- The Washington Times - Tuesday, January 19, 2021

President-elect Joseph R. Biden and Vice President-elect Kamala D. Harris memorialized the nearly 400,000 Americans who have died from the coronavirus in a ceremony on Tuesday, saying the nation must remember the family members and friends lost to the disease.

Four hundred lights, each representing 1,000 victims, lined the Reflecting Pool on the National Mall as gospel singer Yolanda Adams sang Leonard Cohen’s “Hallelujah” and other cities held similar vigils.

“To heal, we must remember. It’s hard sometimes to remember. But that’s how we heal. It’s important to do that as a nation,” Mr. Biden, who will be sworn at the 46th president on Wednesday, said a few steps from the Lincoln Memorial.

Cardinal Wilton Gregory, the archbishop of Washington, said America should use its shared pain as a way to come together — a through-line of the ceremony as the Biden administration tries to follow through on its mantra of national unity.

“For many months, we have grieved by ourselves. Tonight, we grieve and begin healing together,” Ms. Harris said.



The Empire State Building in New York and Space Needle in Seattle were illuminated and other major cities joined the tribute, including Mr. Biden‘s birthplace of Scranton, Pennsylvania, and hometown of Wilmington, Delaware.

The U.S. surpassed 400,000 deaths from COVID-19 around 3 p.m. on Tuesday, according to the Johns Hopkins University tracker.

New York has seen the most deaths of all the states, with over 41,000. It was slammed in the spring before the crisis shifted to the Sun Belt of the South and West over the summer. The Midwest suffered in the fall before the crisis blanketed the country in a winter surge of infections and death.

All told, more than 3,000 people are dying from the virus per day in the U.S.

The memorial offered a mournful contrast to President Trump’s frequent insistence the U.S. was “turning the corner” or lifting other nations in the battle against the disease.

Mr. Trump tended to focus on the positive throughout 2020, saying he served as a “cheerleader for the country.” He told reporter Bob Woodward that he wanted to play down the virus threat and later told campaign crowds the U.S. was rounding the turn, despite signs the pandemic was getting far worse.

But he also ushered in medical advancements to fight the pandemic, from building a surplus supply of ventilators that help people who cannot breathe on their own to shepherding a portfolio of vaccines and antibody therapeutics.

“They said it couldn’t be done, but we did it. They called it a medical miracle, and that’s what they’re calling it right now,” Mr. Trump said in his farewell address on Tuesday.

“We grieve for every life lost, and we pledge in their memory to wipe out this horrible pandemic,” the president said, before pivoting back to economic successes.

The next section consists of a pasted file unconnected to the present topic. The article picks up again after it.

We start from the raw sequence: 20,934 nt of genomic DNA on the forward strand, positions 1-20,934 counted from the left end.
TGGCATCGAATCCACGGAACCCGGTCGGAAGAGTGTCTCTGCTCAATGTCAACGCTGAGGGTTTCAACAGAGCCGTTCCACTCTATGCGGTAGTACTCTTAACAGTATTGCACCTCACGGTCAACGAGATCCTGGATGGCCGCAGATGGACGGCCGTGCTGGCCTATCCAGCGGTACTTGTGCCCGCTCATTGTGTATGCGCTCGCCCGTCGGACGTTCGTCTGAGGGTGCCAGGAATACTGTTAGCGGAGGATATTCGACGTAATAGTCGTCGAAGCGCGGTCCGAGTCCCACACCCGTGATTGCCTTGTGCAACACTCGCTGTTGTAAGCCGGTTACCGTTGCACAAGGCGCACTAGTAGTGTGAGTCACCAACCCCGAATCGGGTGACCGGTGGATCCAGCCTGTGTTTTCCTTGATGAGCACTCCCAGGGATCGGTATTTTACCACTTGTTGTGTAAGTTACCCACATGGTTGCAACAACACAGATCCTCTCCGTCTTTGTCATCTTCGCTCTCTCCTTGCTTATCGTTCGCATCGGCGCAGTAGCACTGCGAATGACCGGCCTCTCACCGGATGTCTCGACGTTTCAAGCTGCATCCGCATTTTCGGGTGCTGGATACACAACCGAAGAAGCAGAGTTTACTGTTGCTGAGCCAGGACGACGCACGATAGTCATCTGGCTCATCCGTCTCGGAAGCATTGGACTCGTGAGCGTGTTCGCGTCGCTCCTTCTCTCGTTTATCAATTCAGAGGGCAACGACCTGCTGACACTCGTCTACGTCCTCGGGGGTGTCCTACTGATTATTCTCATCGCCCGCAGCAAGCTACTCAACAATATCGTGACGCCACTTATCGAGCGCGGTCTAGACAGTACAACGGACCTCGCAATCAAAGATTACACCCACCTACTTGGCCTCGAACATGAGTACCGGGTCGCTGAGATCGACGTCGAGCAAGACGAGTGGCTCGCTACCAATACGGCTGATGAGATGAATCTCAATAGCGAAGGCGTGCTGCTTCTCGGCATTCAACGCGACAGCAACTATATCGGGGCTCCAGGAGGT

His health secretary, Alex M. Azar II, struck a somber tone in a Tuesday address to his department before he leaves on Wednesday.

“This is a national tragedy. We have lost members of our own HHS family, some of whom put their lives on the line by providing frontline care in the Indian Health Service. Many other members of our HHS family have lost loved ones or friends,” said Mr. Azar, who held a moment of silence in his livestreamed speech.

House Speaker Nancy Pelosi, meanwhile, said the 400,000 deaths are a reminder that Americans need more relief.

“As we mourn this devastating milestone, we must come together to move past the failed Trump response to crush the virus and deliver robust, real relief now,” Mrs. Pelosi said.

The U.S. death toll far exceeds that of any other nation, with Brazil in second at about 210,000. However, populations differ and it is unclear if other nations are as diligent or transparent in recording COVID-19 deaths.

The global COVID-19 death toll recently surpassed 2 million as countries battle variants of the virus discovered in the U.K. and South Africa that appear to spread faster than previously known versions.

Scientists have detected mutated versions from Ohio to Germany in recent days due to frequent sequencing of the virus, though it’s not always clear which might be more contagious.

Scientists believe that existing vaccines will work against the variants.

In other positive signs, hospitalizations are down to 123,000 from a peak of 131,000 one week ago, and the seven-day rolling average cases is about 207,000 per day compared to nearly 250,000 a week ago.

Mr. Trump, who will fly to his Florida home on Wednesday, issued an order Monday lifting travel restrictions on Brazil and wide swaths of Europe as of Jan. 26. He left bans on China and Iran intact.

Airlines had been pushing for the relaxation, arguing they can test passengers, but Mr. Biden‘s team said it will reject the move and, if anything, tighten travel rules.

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